Learning How to Think Impacts Science

02/05/2018 by Campion Fund

It is astounding what Leonardo Da Vinci accomplished in his lifetime. By concentrating on his notebooks, Isaacson reveals in his recent biography how much ahead of his 15th century peers Leonardo’s understanding of the world was. He anticipated scientific discovery in so many ways. He wanted to know about the human form in order to enhance his art so he dissected cadavers and made many important discoveries about our bodies. He recorded all of his work precisely in his notebooks. His drawings of the fetus in utero are magnificent not only in terms of his art but in terms of his anatomical precision.
Leonardo was driven by an unbelievable curiosity of how the world works. He carried his notebooks with him everywhere; he would jot down his thoughts, his questions about life and his daily observations. He developed the idea that he needed to repeat his observations with a persistence and a single-mindedness that permeated his entire life. In essence, he learned how to think about what he observed. Of course, being an artistic genius, he covered his notebook pages with incredible drawings. In many respects Leonardo Da Vinci is history’s first scientist, long before the scientific method was developed. Leonardo’s sense of insatiable curiosity along with perseverance is an important characteristic of a successful scientist in 2018.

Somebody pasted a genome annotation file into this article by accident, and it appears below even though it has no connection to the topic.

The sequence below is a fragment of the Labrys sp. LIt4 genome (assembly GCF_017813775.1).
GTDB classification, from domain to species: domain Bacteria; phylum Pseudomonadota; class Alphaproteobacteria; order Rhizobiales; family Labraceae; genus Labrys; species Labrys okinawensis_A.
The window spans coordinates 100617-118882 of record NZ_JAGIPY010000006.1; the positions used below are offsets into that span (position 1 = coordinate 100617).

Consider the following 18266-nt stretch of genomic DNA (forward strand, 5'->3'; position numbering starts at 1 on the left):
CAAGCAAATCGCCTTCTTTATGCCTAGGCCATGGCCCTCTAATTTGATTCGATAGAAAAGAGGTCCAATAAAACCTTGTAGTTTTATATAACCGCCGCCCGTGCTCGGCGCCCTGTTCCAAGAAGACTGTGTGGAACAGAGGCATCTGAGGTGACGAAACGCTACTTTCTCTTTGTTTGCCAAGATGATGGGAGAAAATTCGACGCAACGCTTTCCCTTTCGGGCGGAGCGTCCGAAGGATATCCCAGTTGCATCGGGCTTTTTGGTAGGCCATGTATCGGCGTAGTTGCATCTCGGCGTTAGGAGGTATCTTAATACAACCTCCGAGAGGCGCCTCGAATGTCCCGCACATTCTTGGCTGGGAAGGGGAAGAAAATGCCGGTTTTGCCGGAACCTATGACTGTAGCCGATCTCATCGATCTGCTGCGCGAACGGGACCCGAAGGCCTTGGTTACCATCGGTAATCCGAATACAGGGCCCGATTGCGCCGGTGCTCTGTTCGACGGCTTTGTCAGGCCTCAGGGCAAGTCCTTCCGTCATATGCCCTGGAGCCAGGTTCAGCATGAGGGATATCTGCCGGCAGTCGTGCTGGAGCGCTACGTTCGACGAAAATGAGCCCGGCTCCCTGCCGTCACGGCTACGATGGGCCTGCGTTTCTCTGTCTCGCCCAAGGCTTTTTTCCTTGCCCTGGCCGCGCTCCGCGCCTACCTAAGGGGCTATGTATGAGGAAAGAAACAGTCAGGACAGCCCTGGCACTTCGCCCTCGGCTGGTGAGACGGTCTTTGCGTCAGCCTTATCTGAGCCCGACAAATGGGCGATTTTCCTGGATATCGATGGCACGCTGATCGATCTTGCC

These observations regarding De Vinci makes me ponder about the education of today’s scientists. Learning how to think is essentially the most important intellectual undertaking a person must achieve to become a creditable scientist. How can this be accomplished? A great deal of debate is now focused on teaching STEM subjects (Science, Technology, Engineering and Math) and many of these subjects are being taught to young people at earlier and earlier ages. This is all well and good, but our society cannot forget about teaching the liberal arts. Language, literature, music, art, history, including classical history as well as philosophy exposes people to new ways of thinking and seeing the world. In essence it teaches a person how to think. It teaches people to ask why, how and what if? It broadens horizons and challenges congealed concepts.
A career in science is not about learning facts. The scientific method is a process of continually asking questions and trying to solve problems. Unfettered scientific thinking made our country great and it will be unfettered thinking which will advance all scientific fields. We cannot afford to lose the sense of curiosity and the persistence that comes with seeking and finding answers. We need to learn and keep the process of how to think alive. The reproductive sciences are no exception.